I Had to Quit Therapy to Finally Be Ready for It

Dr. S and I tried to work through the conflict. For me, she knew, dependency implied obligation and control — so I wouldn’t let her, or let myself, be close. I didn’t disagree, but how was I supposed to rescue my desire to be held from my fear of being crushed, my desire for love from my desire to please?

How was I supposed to find a way through that wasn’t out? I experienced my imminent departure like a fact in my body, and any effort to explain it further filled me with a saturating boredom. Dr. S was not a boring person, and I didn’t think I was, either, so the boredom provoked our mutual suspicion.

Still, I felt loyal to my malaise, like the child who refuses every doll, game or excursion — stubborn in the unhappy dignity of her disinterest.

Dr. S knew better than to pressure me to stay, but she did not fulfill my fantasy of a reparative final session. I thought I wanted her to bless my departure. Instead, she spoke wistfully of all the work we might do if I kept coming back, as if the work we’d done already was not enough. When I left her office, tears blurred my vision, and the clouds above Central Park looked like faces pushing against fabric. I’d been afraid of disappointing Dr. S — and then I did. But the disappointment I perceived in her was different from the disappointment I so chronically endeavored to avoid with others. Together we had created a situation that I could abandon in favor of my own desire, however primitive, without recrimination.

It must be strange, for the analyst, to exercise so little control over her patients: After years of tenderness, we might walk out the door without looking back. And yet, it is precisely this conscious renunciation of control that makes the analyst different from the other people in our lives, potentially transformatively so. Once I left, life quickly flooded the space where our sessions had been. I fell in love, I became a writer. I was waiting for a punishment, meanwhile, that never came, and the quietude diffused the guilt and shame of failure. I could feel, finally, the stirrings of an independence I did not have to justify by winning. Leaving Dr. S made it possible to imagine going back — both humbled and emboldened by our mutual capacity to abide the separation. To let it breathe.

I was gone only for a little more than a year, and when I went back to Dr. S, we saw each other once a week. Six years have passed, and our relationship is now one of the most reliable — and mysterious — in my life. I told her recently that I’m not sure what analysis is for, or how and how much it’s made me better. “You’re still so ambivalent about it,” Dr. S observed. But I don’t think that’s quite true. I’m not ambivalent about my time with her: I know I want to be there, in the suspended circle of her attention.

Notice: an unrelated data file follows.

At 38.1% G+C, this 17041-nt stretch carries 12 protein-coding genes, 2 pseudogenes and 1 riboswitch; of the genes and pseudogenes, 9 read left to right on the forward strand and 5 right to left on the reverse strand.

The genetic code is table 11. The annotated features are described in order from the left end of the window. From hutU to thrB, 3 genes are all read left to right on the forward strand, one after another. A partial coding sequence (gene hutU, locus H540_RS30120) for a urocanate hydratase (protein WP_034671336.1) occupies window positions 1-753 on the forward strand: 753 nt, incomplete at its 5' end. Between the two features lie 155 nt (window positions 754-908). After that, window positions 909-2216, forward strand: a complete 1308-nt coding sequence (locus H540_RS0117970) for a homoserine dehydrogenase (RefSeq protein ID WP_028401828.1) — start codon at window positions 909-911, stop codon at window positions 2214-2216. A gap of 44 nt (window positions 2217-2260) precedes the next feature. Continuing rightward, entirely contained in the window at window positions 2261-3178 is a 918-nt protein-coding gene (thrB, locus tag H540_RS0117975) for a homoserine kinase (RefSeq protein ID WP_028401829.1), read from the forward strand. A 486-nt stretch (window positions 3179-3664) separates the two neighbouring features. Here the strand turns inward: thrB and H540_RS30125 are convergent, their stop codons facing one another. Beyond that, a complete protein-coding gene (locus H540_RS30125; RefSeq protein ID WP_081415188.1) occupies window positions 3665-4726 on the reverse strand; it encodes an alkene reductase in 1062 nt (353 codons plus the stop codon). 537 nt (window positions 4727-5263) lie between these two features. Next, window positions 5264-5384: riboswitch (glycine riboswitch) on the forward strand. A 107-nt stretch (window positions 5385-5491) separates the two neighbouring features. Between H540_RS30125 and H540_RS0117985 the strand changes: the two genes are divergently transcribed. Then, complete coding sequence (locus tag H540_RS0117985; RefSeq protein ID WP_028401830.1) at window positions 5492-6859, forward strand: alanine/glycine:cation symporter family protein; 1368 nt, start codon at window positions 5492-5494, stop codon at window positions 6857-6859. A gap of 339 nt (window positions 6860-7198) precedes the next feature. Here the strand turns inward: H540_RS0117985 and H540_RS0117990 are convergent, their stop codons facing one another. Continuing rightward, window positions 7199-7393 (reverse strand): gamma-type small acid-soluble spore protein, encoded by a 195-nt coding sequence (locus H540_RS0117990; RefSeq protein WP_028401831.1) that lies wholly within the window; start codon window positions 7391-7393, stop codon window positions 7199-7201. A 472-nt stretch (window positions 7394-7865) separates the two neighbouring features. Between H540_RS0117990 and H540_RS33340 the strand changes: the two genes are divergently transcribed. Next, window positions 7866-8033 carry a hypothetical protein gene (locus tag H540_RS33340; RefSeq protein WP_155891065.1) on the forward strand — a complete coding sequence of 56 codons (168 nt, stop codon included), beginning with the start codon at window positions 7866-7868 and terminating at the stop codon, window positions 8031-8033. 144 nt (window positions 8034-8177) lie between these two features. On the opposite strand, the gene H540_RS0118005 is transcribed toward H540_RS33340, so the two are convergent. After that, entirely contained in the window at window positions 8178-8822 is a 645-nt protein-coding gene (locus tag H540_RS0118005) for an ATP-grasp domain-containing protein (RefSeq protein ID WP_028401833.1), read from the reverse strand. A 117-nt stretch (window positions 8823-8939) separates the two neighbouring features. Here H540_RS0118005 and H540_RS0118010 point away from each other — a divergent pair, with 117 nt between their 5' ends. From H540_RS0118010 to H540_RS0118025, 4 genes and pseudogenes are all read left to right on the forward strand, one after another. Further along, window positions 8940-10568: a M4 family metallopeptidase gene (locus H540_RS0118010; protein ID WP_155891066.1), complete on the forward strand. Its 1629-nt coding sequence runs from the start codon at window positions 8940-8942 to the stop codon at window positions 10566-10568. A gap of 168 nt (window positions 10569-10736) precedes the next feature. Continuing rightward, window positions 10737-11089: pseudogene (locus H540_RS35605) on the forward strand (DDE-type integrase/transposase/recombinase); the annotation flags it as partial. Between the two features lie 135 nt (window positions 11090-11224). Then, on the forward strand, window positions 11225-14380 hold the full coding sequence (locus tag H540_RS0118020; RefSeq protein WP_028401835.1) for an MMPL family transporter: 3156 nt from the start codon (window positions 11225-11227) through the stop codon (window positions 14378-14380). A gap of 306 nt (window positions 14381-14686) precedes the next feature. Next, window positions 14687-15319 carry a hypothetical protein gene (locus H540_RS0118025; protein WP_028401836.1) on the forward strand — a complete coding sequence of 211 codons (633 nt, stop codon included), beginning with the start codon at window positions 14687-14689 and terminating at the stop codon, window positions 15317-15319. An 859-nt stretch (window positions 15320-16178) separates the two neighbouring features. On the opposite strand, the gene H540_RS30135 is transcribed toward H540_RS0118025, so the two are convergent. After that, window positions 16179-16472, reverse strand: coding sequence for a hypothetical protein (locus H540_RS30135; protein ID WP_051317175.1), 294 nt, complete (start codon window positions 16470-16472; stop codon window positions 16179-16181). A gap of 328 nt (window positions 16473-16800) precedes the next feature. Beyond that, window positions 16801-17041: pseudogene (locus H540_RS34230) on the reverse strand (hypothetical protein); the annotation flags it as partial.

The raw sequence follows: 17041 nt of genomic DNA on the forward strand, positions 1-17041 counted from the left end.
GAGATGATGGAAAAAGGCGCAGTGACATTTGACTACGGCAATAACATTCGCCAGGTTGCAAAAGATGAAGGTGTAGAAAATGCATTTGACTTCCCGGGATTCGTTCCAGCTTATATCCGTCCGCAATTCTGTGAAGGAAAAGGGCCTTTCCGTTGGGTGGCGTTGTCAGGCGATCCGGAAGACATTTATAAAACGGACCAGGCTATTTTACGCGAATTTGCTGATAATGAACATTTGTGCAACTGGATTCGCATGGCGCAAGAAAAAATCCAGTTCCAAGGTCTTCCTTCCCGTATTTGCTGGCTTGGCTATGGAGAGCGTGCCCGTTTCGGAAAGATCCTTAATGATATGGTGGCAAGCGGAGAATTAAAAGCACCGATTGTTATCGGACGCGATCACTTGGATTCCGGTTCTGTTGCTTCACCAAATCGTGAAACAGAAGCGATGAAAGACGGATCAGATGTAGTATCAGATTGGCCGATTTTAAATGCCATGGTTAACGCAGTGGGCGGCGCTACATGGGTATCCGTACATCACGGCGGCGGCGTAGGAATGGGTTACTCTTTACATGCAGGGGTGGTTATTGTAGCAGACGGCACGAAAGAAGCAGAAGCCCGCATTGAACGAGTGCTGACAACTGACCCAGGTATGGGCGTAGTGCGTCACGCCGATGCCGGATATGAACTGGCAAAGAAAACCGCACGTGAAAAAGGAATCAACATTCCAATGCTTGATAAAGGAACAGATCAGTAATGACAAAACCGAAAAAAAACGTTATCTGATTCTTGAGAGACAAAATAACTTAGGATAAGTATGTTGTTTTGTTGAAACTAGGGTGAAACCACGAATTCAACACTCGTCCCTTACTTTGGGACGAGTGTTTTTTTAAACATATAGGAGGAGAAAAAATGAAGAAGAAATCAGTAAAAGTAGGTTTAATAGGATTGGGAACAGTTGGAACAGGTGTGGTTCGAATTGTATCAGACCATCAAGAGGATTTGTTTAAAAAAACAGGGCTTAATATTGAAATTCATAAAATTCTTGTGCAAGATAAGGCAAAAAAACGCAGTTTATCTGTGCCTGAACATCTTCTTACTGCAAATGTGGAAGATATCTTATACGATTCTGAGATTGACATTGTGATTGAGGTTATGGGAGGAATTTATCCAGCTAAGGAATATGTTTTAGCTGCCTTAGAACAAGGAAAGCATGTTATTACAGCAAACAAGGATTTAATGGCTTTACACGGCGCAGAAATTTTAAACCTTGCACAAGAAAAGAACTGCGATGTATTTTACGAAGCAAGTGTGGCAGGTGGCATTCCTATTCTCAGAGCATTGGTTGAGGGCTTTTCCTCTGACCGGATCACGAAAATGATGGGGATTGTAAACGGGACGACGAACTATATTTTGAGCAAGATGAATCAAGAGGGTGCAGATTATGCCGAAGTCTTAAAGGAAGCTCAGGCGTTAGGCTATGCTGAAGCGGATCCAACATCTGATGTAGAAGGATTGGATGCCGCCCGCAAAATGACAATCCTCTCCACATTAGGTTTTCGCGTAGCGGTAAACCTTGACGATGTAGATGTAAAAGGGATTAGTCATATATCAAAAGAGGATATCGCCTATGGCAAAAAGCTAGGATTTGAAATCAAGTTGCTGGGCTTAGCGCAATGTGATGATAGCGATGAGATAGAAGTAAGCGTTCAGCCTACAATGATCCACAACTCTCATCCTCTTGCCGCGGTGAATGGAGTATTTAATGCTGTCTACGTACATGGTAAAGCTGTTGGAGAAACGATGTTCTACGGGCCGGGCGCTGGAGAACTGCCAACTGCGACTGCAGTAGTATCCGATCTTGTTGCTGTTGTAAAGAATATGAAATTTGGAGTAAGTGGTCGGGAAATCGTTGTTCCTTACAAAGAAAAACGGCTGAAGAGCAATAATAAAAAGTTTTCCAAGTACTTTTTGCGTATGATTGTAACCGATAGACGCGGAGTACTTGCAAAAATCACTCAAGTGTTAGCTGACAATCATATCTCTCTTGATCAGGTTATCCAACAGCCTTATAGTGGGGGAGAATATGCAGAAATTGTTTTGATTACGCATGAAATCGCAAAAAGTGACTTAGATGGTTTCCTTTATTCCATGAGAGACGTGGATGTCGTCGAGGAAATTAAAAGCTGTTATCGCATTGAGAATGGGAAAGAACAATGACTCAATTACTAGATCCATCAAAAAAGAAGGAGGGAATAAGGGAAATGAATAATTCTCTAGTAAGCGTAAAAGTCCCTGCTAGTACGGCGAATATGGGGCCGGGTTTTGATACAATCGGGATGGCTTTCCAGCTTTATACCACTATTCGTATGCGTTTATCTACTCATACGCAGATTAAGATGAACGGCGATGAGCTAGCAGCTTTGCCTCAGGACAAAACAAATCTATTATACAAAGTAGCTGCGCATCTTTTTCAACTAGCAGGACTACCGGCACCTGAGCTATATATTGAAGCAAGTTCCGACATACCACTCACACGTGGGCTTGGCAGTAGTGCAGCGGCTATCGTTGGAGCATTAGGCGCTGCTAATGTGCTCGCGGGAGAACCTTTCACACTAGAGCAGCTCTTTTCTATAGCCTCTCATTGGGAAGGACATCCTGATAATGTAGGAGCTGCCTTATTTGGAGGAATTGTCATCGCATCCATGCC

I’m just reluctant to articulate its purpose, especially in public, because analysis has become a refuge from the pervasive demand that I use my time productively, or render my life as a progress narrative for search committees, potential partners or the pages of a magazine. In analysis, I’m allowed to be uncertain and without the right words. This time, I haven’t decided how long it should last. I’m able to practice living without particular ends in mind — which is not the same, I’ve learned, as living without desire.

Lately I’ve been reading the Puerto Rican feminist Luisa Capetillo, especially her 1911 manifesto on free love, repeating one line like a mantra: “querer es poder.” The translation I have renders it as “wanting is doing.” But I keep lingering over other possibilities: “wanting is power,” or, more modestly, “to want is to be able to.” Desire is the minimum condition for any true transformation. But desire cannot be demanded from us by others, or by the voices of others we’ve internalized to discipline our own spirits. We all have to figure out how to want the help we need. The choices we make about how to get it matter less than how close we can feel to the force of our choosing.

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